Sometimes there are differences allowed for dress uniforms; the command staff, for instance, will wear green uniforms during formal occasions. And these rules aren't hard and fast ones; across the whole universe of "Star Trek" series, films, and other ephemera, the colors various officers wear on the show and the meanings behind them change depending on when the scene takes place in the show's general timeline. But these are the color codes that most often denote each character's job on the ship, and the ones used during the original "Star Trek" series to explain who is who and what they do.

The term 'red shirt' gained a negative connotation

Even if you're not a "Star Trek" fan, you've probably heard jokes about how often red-shirted officers are introduced to the show, only for them to quickly die during away missions. For a period of time, the term "red shirt" became a dirty word in the "Star Trek" world; it's gone on to take on a larger cultural significance, indicating that a person is a disposable background element easy to get rid of. And yet many of the show's red-toting characters are the franchise's longest-lasting individuals. The class encompasses the engineering, security, and communication staff positions on the Enterprise. Lt. Nyota Uhura (Nichelle Nichols) and Montgomery "Scotty" Scott (James Doohan) are among the most prominent crew members who wear scarlet hues. To wear red on the bridge is definitely a high honor.

Are 'red shirts' more doomed than their counterparts? Mathematician James Grime weighed in on the subject during a talk at New York's Museum of Mathematics in 2017. A simple statistical calculation revealed that 10% of the show's red-shirted denizens die during the original show's run — compared to 18 percent of golden-shirted characters. "There is some truth in the old 'Star Trek' myth if you look at security officers ... 20 percent of security officers died. So I think the moral of the story is, if you're on the starship Enterprise and you want to survive, be a scientist," he said.

Ironically, crimson red was eventually used to denote a position of authority on the ship; the uniforms that debuted in "Star Trek II: The Wrath of Khan" place the crew in scarlet togs, with no color divisions to mark them.

Blue denotes a scientific mind

If you're feeling blue during your time on the Enterprise, then you're probably logically-minded. Throughout much of the original "Star Trek" series, blue uniforms were given to the show's science and medical officers. That's why Spock (Leonard Nimoy), Nurse Christine Chapel (Majel Barrett), and Dr. Leonard "Bones" McCoy (DeForest Kelley) can be seen sporting blue tunics throughout the series' run. The designation of blue uniforms hasn't changed much during the course of various "Star Trek" series; blue and purple shades are used to indicate ship medics in such continuations of the universe as "Star Trek: The Next Generation."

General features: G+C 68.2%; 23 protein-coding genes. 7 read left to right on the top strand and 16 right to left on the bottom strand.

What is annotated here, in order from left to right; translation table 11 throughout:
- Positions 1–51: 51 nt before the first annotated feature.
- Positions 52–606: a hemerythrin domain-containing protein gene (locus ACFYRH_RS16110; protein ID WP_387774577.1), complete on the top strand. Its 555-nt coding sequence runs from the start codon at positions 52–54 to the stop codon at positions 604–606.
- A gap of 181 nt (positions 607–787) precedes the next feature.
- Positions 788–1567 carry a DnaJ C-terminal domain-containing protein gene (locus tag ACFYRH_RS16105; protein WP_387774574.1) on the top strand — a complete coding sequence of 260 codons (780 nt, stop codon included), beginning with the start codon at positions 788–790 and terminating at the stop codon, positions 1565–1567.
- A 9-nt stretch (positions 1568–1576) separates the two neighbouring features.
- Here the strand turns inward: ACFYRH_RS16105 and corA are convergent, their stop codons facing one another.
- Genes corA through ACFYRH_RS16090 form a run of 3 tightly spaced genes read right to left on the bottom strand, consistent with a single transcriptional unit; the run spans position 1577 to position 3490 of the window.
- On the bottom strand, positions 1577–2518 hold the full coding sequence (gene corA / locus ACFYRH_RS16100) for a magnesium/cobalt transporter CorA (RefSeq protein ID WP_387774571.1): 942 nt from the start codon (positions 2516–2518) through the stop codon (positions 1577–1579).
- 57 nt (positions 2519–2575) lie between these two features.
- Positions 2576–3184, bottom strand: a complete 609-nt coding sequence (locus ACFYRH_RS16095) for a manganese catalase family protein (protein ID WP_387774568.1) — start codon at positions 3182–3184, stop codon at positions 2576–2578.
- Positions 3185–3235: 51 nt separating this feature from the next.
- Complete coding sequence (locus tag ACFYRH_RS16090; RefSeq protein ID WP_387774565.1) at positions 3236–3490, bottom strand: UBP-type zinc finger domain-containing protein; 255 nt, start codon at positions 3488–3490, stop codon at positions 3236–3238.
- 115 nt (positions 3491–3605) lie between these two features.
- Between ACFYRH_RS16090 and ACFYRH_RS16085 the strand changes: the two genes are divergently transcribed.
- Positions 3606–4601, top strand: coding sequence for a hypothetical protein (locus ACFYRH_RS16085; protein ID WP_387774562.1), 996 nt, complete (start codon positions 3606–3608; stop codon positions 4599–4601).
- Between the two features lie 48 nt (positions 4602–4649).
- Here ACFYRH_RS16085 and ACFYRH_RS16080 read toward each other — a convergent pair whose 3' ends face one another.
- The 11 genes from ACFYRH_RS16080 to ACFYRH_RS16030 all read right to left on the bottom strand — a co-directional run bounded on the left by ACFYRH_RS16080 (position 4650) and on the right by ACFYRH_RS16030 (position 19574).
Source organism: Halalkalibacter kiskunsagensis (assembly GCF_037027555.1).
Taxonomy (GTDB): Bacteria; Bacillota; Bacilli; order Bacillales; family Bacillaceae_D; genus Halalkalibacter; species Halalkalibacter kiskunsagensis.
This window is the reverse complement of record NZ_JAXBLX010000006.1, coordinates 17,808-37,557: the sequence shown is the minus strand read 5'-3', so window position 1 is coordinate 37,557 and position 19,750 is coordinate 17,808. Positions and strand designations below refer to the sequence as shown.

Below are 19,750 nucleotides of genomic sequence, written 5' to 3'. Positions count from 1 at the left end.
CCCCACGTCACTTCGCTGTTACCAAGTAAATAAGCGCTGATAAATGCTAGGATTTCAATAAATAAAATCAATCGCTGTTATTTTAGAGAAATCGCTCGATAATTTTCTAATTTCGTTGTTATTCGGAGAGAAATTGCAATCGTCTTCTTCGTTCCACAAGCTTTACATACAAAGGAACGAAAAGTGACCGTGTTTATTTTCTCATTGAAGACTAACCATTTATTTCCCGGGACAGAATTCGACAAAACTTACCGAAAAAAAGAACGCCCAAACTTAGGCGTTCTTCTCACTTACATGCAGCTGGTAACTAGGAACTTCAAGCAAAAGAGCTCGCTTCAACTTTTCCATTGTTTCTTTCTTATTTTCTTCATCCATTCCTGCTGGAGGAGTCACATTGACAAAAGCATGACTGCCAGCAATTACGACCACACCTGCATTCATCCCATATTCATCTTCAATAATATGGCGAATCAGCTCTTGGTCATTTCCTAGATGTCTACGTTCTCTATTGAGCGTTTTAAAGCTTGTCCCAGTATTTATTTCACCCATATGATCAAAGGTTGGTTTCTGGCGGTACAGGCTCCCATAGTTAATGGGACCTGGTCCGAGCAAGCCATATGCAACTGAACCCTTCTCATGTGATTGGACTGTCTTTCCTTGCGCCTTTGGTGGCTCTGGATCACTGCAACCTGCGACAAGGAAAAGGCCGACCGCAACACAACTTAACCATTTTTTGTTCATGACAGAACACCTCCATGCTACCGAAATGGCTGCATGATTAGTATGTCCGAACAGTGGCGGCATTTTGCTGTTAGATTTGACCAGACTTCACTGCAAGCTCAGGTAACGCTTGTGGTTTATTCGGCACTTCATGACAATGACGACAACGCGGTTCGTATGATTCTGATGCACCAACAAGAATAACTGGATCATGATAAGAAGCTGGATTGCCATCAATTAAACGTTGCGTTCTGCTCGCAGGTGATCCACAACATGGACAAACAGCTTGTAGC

Blue was also the chosen shade for the crew uniforms in "Star Trek: The Motion Picture," with splashes of brown, oatmeal and white. This change didn't go over well with the cast. Their rebellion against the baggy uniforms went beyond their alleged unsightliness; costume designer Robert Fletcher sewed shoes into the bottom of each uniform, forcing the actors to ask their assistants for help in completing simple tasks such as going to the bathroom. A change was promptly made for the next film, and the red Navy-style uniforms stuck with the whole movie franchise until "Star Trek: The Next Generation" was launched.

Golden shirts denote power

Captain James T. Kirk (William Shatner), meanwhile, sports a gold-colored shirt. These are the outfits worn by those in command: largely, captains and other figures of authority. In other iterations of the show, gold tunics are worn by members of the ship's security staff. In any event, it's a uniform that denotes power.

But those shirts weren't actually intended to be golden at all; in reality, they were pale green tunics that were filmed as golden or orange-looking thanks to the sort of film the show used. According to an interview conducted with Bill Thiess in 1988 for Star Trek Prop Authority , it wasn't the show's intent to present Kirk and other captains as wearing gold at all. "It was one of those film stock things; it photographed one way – burnt orange or a gold. But in reality was another; the command shirts were definitely green." Unfortunately, thanks to that mistake the look has stuck, and Kirk's uniform is more often remembered as golden instead of green.